Whether you’ve moved country a dozen times or have never stepped out of your home town before, relocating is always an exciting time. There are thrills, a new language to learn and experiences which you could just never find at home. However, there are also difficulties: do I need to have German health insurance? How do I find affordable accommodation in Munich that’s also in a good location? These things crop up no matter where you go, and when moving to Munich it’s no different.
Our friendly, devoted and well-travelled team at Housing Anywhere has put together this guide so that you have all the answer you need to overcome these barriers. Once you’ve budgeted your cost of living a little and found out the best things to see and do in Munich, you’ll be able to simply enjoy the city without any big problems plaguing your conscience.
Have a great time!
Though many people believe it is the capital city of Germany, that honor in fact goes to Berlin. Munich is only the 3rd largest city in Germany, yet is still bigger than all but 9 other cities in the EU. It’s massive, basically, with a population of around 1.5 million.
Munich is well known for its high standard of living and is credited as being an alpha-world city in recognition of its importance on a global economic scale. More than that, Munich has an absolute love of both the arts and advanced technology. Tourism is very high, and the world-renowned beer festival Oktoberfest draws crowds of millions every year.
The city is popular with students and youngsters, and the general population is diverse one, with people from all nations welcomed into its borders. Of course Munich is a city steeped in history, and there are many museums throughout the city which shed an informative light on its people and culture.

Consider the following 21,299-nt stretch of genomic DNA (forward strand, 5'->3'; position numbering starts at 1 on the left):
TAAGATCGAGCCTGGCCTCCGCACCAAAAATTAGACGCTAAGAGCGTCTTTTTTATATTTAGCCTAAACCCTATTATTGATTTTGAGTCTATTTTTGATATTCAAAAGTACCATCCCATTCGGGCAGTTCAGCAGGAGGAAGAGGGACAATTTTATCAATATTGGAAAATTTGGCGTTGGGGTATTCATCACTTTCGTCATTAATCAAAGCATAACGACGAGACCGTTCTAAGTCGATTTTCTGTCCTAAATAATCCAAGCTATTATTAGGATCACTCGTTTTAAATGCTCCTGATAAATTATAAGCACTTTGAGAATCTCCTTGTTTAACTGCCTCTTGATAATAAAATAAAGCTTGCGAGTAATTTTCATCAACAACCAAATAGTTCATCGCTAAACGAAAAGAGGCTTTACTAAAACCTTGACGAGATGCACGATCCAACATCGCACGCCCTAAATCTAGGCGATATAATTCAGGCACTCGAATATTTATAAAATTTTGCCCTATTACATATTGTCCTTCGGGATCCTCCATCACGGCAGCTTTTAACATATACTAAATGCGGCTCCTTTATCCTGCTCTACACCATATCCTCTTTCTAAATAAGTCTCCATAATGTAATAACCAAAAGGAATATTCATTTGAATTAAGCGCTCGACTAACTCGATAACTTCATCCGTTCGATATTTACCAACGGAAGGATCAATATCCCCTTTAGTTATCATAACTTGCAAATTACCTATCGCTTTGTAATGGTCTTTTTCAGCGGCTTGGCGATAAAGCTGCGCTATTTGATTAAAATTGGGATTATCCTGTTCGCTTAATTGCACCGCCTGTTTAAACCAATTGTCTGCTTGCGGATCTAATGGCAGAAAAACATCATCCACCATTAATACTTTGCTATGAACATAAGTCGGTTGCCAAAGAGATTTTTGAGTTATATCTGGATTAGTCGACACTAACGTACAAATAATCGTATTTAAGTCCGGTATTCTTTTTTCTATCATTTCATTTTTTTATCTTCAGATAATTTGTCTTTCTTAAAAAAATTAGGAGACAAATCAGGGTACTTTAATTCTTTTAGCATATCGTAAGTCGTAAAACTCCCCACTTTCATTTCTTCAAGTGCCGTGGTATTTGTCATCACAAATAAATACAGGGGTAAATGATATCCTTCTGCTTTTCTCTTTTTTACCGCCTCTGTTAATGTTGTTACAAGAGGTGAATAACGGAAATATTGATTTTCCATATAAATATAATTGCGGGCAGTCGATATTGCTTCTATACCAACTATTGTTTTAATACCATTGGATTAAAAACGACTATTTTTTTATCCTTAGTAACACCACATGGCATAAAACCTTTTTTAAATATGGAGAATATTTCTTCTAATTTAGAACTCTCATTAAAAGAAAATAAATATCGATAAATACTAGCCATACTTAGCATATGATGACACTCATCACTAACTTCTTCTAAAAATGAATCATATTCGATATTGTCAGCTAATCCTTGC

Munich has it all. If you’re coming here for an exchange or internship, you couldn’t have picked a nicer, more friendly city.
The official language in the city is German, as it is for over 95% of the country. You should definitely try to gain at least basic proficiency before you leave, though the quality of spoken English by Germans is very high, so you should be able to get by pretty easily with that. Try not to be offended if your broken German leads to a response in English; they’re probably just trying to help, not to belittle you - just keep practicing!
Probably the least predictable or ordered part of the city is its weather. In summer, you get the warmest weather (peaking around 25oC in July/August) but also the heaviest rainfall, so the air is often quite humid. Of course there will be days of clear sunshine, but there’s always a chance of a heavy summer storm.
As for winter, the temperature can drop comfortably below freezing, and snowfall is pretty common throughout December to February. The presence of the alps can cause sporadic warm or cold winds, so the weather truly is impossible to predict.
Unintuitively, Munich is actually situated further to the North than any major US city, and is more in-line with Canada!
The Deutsches museum in Munich is the largest science and technology museum in the entire world, displaying over 28,000 fascinating objects.
Oktoberfest - the world famous beer and folk festival - actually starts in September when the weather is more predictable and fair.
The metro system in Munich was designed to cater for the 1972 Olympic Games, though it is now recognized as one of the best underground systems in Europe.
Here you will also find the world’s largest pub, Hofbrauhaus, which can fit an astounding 5,000 people at once. First opened in 1589, it is still extremely popular to this day!